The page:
Attempts at Relief and Reform

Crisis Is Over, but Where’s the Fix?

Posted on Thursday, March 17, 2011

When the financial system began to crumble more than three years ago, the world rushed to rescue it. Country after country went deeply into debt to keep banks afloat and prevent a deep recession from turning into something worse.
It worked. This week was the second anniversary of the nadir of the crisis. Most stock markets around the world are at least 75 percent higher than they were then. Financial stocks, which led the markets down, have also led them up.
At the time, rescuing seemed more important than reforming. The world economy was breaking down because of a lack of financing. Trade flows collapsed, and companies and individuals stopped spending. It seemed clear that halting the slide was critical.
But the world has changed since then. The economic recovery in most developed countries is stuttering at best, and governments are struggling with their own finances. It is time for remorse and second-guessing.
A surprising citadel of that second-guessing is at the International Monetary Fund, where researchers this week concluded that the rescues “only treated the symptoms of the global financial meltdown.”
The researchers, Stijn Claessens and Ceyla Pazarbasioglu, warned that “a rare opportunity is being thrown away to tackle the underlying causes. Without restructuring financial institutions’ balance sheets and their operations, as well as their assets — loans to over-indebted households and enterprises — the economic recovery will suffer, and the seeds will be sown for the next crisis.”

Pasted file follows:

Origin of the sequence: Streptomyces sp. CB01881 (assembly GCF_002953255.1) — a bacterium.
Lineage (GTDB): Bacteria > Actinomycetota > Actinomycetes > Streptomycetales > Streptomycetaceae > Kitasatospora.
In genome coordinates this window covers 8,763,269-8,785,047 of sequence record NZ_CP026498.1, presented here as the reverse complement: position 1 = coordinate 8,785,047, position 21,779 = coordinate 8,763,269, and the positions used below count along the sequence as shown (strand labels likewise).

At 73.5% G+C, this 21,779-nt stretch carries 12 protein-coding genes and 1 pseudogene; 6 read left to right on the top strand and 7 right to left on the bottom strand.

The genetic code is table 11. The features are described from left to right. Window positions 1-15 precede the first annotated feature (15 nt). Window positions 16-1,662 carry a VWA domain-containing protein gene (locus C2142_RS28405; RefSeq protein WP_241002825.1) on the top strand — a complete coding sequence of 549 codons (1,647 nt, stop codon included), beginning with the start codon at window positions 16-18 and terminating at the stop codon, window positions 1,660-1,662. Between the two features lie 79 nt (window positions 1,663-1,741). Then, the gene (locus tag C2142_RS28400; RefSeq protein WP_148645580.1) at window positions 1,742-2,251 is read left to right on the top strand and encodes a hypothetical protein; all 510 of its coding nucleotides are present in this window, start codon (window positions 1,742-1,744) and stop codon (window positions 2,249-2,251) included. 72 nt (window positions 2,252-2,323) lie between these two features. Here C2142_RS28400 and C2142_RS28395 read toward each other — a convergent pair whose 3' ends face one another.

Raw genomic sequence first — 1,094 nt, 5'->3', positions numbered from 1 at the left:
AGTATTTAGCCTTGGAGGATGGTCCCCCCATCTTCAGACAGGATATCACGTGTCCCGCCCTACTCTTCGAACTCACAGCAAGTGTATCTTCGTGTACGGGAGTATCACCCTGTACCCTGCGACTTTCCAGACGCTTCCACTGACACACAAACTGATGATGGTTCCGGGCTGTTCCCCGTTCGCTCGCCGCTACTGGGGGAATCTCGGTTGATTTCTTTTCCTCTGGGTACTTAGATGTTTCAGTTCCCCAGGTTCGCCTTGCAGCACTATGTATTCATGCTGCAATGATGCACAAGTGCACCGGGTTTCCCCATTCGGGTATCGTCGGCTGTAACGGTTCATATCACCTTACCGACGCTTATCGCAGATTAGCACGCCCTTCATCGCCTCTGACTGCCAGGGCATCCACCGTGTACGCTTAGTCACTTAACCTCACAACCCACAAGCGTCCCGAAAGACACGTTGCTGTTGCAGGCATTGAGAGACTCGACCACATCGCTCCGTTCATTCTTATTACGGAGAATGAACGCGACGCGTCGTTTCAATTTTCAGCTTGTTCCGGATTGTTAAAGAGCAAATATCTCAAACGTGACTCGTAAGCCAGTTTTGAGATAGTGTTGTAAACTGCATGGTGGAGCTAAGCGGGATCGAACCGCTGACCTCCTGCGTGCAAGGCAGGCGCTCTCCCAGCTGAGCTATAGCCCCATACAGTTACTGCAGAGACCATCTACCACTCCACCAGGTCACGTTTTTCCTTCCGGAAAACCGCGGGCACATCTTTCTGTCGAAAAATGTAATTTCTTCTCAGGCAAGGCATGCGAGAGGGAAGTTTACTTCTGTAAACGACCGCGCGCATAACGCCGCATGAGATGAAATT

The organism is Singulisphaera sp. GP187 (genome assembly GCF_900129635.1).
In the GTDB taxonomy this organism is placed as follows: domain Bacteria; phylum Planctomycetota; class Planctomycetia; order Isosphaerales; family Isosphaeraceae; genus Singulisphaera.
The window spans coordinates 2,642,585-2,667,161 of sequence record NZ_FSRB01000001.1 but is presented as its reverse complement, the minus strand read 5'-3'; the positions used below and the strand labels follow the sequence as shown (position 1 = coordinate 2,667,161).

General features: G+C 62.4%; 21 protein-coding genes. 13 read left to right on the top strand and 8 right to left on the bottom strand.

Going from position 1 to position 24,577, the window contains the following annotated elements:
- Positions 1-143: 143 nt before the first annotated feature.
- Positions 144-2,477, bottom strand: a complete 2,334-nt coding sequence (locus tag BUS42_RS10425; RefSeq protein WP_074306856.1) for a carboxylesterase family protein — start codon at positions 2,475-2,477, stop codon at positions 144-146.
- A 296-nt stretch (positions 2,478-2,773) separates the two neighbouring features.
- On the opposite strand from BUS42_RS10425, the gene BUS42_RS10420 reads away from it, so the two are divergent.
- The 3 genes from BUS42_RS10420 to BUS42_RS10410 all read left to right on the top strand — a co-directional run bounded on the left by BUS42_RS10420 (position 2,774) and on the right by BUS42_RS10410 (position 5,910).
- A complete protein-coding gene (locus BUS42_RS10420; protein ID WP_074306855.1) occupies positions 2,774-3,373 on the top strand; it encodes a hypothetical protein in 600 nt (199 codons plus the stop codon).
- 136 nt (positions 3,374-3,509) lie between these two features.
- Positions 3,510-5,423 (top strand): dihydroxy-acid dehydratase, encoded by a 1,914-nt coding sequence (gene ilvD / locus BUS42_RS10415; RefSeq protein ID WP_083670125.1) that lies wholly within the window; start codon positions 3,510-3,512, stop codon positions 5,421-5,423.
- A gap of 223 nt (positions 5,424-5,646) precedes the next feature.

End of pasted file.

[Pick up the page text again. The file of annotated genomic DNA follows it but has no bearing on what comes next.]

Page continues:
There have been reforms, of course. The Dodd-Frank law in the United States is now being put into effect, albeit by regulators that the new Republican majority in the House of Representatives seems determined to starve of resources to do the job. Banking regulators around the globe have agreed that much more capital is needed by banks, but stricter requirements are coming very slowly out of fear that abrupt changes will reduce bank lending when it is needed the most.
More capital is clearly needed, but it may not be nearly enough. “If we ask them for more capital, and they are too big to fail, they can take even more risk” after they raise additional capital, Y. Venugopal Reddy, a former governor of India’s central bank, argued at an economic conference sponsored by the I.M.F. this week. He added that he was worried about institutions that were “too powerful to regulate.”
One of the questions economists were asked to address at the conference was, Does the financial system have social value?